A new near-infrared diagnostic technique could help improve early detection for patients at risk of heart attacks or strokes, according to a new multi-center study.
Researchers at the University of Warwick’s WMG, the Baker Institute and Monash University reported that when they increased the wavelength of light currently used to visualize athereosclerotic plaques, they were able to selectively identify rupture-prone deposits, which can lead to blood clots, heart attacks and strokes.
Data from a study of the technique was published in the journal Nature Communications.
Current imaging techniques are able to identify certain characteristic of high-risk plaques, researchers reported, but none are currently accepted as reliable methods for detecting such plaques.
“What we have done uses innovative, materials-based techniques to assist in the development of new diagnostic tools. This could help us to detect the threat of an imminent heart attack and result in a decrease of the mortality rates” Dr Tara Schiller of the University of Warwick WMG said in a press release.
Dr. Schiller said that their team discovered that by increasing the wavelength of infrared radiation currently used to detect fatty deposit build-up in arteries to near-infrared wavelength, they were able to selectively identify plaques with internal bleeding, which is typically assocaited with high-risk deposits.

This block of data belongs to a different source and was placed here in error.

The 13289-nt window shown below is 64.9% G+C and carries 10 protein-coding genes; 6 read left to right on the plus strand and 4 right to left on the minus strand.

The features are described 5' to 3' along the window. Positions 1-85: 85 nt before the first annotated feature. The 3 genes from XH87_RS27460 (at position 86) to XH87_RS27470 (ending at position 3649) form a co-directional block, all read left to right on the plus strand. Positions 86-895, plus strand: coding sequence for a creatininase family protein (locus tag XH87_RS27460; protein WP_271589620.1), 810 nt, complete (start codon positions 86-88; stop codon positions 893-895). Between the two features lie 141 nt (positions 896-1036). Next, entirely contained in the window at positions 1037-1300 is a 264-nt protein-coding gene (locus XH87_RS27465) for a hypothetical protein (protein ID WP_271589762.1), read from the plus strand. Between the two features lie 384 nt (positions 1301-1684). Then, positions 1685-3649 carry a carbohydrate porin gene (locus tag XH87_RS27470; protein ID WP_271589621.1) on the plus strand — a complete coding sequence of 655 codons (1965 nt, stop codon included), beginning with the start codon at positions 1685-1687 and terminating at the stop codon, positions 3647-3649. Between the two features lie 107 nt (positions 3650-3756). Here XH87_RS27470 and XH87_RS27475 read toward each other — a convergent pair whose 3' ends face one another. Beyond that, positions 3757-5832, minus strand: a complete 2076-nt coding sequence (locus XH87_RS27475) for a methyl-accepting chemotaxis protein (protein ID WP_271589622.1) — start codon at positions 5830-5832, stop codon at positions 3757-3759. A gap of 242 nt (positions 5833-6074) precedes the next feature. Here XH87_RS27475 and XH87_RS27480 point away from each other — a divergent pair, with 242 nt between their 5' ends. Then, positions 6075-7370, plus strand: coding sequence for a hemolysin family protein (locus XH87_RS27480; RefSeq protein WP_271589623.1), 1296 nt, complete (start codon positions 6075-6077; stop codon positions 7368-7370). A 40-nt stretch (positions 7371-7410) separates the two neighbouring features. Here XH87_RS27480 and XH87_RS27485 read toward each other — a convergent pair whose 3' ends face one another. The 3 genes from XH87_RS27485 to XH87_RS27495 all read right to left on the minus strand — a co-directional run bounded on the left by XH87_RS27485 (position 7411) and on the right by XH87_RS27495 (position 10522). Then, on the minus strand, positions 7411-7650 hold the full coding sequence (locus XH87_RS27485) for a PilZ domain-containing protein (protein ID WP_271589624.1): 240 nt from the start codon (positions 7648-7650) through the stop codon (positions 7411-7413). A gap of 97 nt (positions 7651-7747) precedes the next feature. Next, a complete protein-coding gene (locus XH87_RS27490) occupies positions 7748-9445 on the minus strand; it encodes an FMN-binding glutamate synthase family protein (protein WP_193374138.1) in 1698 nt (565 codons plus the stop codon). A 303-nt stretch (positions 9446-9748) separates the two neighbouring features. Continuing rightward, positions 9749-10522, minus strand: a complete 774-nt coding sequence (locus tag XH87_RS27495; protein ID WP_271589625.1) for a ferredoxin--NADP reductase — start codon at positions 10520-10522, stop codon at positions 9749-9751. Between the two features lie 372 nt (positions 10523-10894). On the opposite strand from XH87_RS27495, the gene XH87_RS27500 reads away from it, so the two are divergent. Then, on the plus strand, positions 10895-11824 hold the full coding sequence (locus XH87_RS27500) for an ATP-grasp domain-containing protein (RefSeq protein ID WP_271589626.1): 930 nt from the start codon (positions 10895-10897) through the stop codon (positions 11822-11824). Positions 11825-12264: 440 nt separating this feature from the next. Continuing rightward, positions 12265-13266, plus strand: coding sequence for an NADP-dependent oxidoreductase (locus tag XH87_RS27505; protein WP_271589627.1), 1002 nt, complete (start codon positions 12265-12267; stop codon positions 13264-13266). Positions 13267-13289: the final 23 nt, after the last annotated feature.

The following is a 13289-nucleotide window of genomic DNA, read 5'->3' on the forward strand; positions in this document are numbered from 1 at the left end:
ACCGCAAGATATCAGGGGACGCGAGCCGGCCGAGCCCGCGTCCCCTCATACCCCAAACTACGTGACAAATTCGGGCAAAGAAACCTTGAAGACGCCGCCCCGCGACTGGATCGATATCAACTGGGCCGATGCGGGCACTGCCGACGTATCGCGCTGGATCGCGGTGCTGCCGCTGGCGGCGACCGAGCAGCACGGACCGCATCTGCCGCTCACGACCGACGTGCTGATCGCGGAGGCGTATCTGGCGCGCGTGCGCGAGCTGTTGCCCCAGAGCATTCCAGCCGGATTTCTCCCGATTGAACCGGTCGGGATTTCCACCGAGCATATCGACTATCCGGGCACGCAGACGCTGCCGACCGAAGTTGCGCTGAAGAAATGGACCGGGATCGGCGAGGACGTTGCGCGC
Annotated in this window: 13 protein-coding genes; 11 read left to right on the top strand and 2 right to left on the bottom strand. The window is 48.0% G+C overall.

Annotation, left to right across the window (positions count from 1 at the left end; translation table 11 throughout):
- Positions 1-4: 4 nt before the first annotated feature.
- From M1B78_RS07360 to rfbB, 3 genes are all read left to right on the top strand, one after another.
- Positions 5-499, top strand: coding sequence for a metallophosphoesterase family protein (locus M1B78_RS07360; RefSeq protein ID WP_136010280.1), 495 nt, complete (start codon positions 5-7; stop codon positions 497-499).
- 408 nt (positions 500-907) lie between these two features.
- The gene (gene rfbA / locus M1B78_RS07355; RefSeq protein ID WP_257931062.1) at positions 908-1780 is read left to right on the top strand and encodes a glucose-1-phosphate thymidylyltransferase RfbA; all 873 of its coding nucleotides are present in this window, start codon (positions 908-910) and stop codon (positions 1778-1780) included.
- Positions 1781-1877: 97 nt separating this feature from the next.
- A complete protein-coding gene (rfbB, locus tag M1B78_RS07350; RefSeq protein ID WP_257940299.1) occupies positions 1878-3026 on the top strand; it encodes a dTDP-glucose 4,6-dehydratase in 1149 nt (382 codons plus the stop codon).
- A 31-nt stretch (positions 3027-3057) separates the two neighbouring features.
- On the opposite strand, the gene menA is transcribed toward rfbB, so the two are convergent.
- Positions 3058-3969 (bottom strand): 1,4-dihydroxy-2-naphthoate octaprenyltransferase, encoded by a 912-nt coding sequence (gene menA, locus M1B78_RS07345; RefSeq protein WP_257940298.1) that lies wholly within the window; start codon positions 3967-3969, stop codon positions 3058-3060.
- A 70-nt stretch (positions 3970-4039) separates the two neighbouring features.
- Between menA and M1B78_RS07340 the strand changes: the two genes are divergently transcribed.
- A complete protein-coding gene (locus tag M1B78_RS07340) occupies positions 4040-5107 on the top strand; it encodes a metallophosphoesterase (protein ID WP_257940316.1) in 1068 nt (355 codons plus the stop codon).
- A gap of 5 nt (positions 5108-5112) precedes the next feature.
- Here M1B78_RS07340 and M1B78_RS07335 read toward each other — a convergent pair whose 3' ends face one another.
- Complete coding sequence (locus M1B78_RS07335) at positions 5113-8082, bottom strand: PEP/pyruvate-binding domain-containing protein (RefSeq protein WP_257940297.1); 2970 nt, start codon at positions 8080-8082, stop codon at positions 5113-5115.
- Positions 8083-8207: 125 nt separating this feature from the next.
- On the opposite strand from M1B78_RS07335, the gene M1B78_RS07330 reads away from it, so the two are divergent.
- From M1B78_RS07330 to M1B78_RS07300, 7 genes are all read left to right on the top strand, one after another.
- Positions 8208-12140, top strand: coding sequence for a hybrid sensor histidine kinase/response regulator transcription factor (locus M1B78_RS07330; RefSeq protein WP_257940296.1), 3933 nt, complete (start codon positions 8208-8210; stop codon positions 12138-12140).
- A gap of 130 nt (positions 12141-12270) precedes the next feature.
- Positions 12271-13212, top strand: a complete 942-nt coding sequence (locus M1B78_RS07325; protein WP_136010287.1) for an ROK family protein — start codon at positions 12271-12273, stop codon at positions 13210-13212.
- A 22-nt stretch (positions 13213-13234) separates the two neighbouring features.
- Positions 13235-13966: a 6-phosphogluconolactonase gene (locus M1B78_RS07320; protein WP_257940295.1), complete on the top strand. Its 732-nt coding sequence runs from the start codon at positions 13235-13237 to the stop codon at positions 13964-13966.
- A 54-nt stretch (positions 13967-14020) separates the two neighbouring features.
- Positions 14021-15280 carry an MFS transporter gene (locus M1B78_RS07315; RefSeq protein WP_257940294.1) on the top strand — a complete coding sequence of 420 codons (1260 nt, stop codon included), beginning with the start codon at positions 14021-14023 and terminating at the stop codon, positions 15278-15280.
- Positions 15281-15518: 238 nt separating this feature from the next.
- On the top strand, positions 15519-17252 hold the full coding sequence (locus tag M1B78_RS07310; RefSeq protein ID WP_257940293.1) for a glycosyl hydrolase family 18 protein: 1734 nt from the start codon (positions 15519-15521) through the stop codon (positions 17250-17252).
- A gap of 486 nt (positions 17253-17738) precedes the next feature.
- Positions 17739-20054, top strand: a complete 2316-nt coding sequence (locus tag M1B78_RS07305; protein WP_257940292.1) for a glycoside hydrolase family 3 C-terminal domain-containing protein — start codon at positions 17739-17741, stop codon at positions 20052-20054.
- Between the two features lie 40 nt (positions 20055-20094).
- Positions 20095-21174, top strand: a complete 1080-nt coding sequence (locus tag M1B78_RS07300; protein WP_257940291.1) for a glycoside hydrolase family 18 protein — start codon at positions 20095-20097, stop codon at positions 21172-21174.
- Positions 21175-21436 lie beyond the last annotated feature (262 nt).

Researchers estimated that a mixture of heme products, formed during the degradation of red blood cells, caused the fluorescence. The fluorescing products were only observed in unstable plaques with internal bleeding, researchers added, and not more stable deposits.
“Despite the millions of dollars spent each year particularly on heart imaging, there still isn’t a reliable way of identifying these unstable plaques. We realised when we shine a light in the near-infrared wavelength range, that this light is reflected at a certain wavelength. So in a way we can use laser light to shine up the plaques that are unstable, and it’s very characteristic,” Dr Karlheinz Peter said in a prepared statement.
Study investigators are hopeful that the imgaging technique could be used to assess unstable fatty arterial plaque, and monitor the effectiveness of treatments used to prevent heart attacks or strokes.